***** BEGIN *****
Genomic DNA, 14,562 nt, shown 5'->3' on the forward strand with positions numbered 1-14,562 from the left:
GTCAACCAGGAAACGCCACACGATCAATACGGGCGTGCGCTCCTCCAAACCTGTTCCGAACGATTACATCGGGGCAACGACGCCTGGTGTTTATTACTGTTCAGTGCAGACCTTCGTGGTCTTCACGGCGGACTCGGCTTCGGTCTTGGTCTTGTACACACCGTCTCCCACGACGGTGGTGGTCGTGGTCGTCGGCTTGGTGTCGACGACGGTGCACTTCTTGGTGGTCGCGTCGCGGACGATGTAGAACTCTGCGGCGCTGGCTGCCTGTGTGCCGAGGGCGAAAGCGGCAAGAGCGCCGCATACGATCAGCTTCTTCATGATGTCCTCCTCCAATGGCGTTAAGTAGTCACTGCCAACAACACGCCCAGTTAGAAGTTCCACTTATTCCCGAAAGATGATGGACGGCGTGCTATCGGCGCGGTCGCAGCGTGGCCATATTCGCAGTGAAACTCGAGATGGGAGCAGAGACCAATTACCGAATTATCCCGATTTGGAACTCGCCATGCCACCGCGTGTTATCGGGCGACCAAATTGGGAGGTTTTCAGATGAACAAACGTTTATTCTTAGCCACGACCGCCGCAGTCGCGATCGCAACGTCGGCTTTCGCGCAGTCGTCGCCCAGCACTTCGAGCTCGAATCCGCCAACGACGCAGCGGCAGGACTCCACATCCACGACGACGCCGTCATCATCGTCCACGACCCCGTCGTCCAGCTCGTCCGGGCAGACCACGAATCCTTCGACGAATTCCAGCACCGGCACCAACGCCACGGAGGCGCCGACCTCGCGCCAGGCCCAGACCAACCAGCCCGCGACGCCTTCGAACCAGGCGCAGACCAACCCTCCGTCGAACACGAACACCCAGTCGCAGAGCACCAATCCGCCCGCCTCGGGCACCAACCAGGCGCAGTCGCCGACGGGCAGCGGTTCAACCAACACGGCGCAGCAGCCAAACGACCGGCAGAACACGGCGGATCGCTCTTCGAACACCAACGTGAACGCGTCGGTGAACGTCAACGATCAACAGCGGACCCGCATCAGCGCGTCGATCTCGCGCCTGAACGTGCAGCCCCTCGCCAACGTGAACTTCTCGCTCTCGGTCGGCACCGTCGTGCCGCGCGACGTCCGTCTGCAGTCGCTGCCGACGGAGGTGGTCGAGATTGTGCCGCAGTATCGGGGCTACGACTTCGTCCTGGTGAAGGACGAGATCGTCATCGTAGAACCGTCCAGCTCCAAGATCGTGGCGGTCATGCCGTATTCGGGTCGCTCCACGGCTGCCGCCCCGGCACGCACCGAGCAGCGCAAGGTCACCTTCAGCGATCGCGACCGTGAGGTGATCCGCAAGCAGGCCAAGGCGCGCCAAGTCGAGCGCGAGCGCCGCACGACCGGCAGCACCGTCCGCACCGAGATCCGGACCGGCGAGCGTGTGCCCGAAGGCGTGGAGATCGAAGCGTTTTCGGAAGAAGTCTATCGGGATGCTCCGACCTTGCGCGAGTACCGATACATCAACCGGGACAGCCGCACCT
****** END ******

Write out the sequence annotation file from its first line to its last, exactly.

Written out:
Genomic DNA, 14,562 nt, shown 5'->3' on the forward strand with positions numbered 1-14,562 from the left:
GTCAACCAGGAAACGCCACACGATCAATACGGGCGTGCGCTCCTCCAAACCTGTTCCGAACGATTACATCGGGGCAACGACGCCTGGTGTTTATTACTGTTCAGTGCAGACCTTCGTGGTCTTCACGGCGGACTCGGCTTCGGTCTTGGTCTTGTACACACCGTCTCCCACGACGGTGGTGGTCGTGGTCGTCGGCTTGGTGTCGACGACGGTGCACTTCTTGGTGGTCGCGTCGCGGACGATGTAGAACTCTGCGGCGCTGGCTGCCTGTGTGCCGAGGGCGAAAGCGGCAAGAGCGCCGCATACGATCAGCTTCTTCATGATGTCCTCCTCCAATGGCGTTAAGTAGTCACTGCCAACAACACGCCCAGTTAGAAGTTCCACTTATTCCCGAAAGATGATGGACGGCGTGCTATCGGCGCGGTCGCAGCGTGGCCATATTCGCAGTGAAACTCGAGATGGGAGCAGAGACCAATTACCGAATTATCCCGATTTGGAACTCGCCATGCCACCGCGTGTTATCGGGCGACCAAATTGGGAGGTTTTCAGATGAACAAACGTTTATTCTTAGCCACGACCGCCGCAGTCGCGATCGCAACGTCGGCTTTCGCGCAGTCGTCGCCCAGCACTTCGAGCTCGAATCCGCCAACGACGCAGCGGCAGGACTCCACATCCACGACGACGCCGTCATCATCGTCCACGACCCCGTCGTCCAGCTCGTCCGGGCAGACCACGAATCCTTCGACGAATTCCAGCACCGGCACCAACGCCACGGAGGCGCCGACCTCGCGCCAGGCCCAGACCAACCAGCCCGCGACGCCTTCGAACCAGGCGCAGACCAACCCTCCGTCGAACACGAACACCCAGTCGCAGAGCACCAATCCGCCCGCCTCGGGCACCAACCAGGCGCAGTCGCCGACGGGCAGCGGTTCAACCAACACGGCGCAGCAGCCAAACGACCGGCAGAACACGGCGGATCGCTCTTCGAACACCAACGTGAACGCGTCGGTGAACGTCAACGATCAACAGCGGACCCGCATCAGCGCGTCGATCTCGCGCCTGAACGTGCAGCCCCTCGCCAACGTGAACTTCTCGCTCTCGGTCGGCACCGTCGTGCCGCGCGACGTCCGTCTGCAGTCGCTGCCGACGGAGGTGGTCGAGATTGTGCCGCAGTATCGGGGCTACGACTTCGTCCTGGTGAAGGACGAGATCGTCATCGTAGAACCGTCCAGCTCCAAGATCGTGGCGGTCATGCCGTATTCGGGTCGCTCCACGGCTGCCGCCCCGGCACGCACCGAGCAGCGCAAGGTCACCTTCAGCGATCGCGACCGTGAGGTGATCCGCAAGCAGGCCAAGGCGCGCCAAGTCGAGCGCGAGCGCCGCACGACCGGCAGCACCGTCCGCACCGAGATCCGGACCGGCGAGCGTGTGCCCGAAGGCGTGGAGATCGAAGCGTTTTCGGAAGAAGTCTATCGGGATGCTCCGACCTTGCGCGAGTACCGATACATCAACCGGGACAGCCGCACCT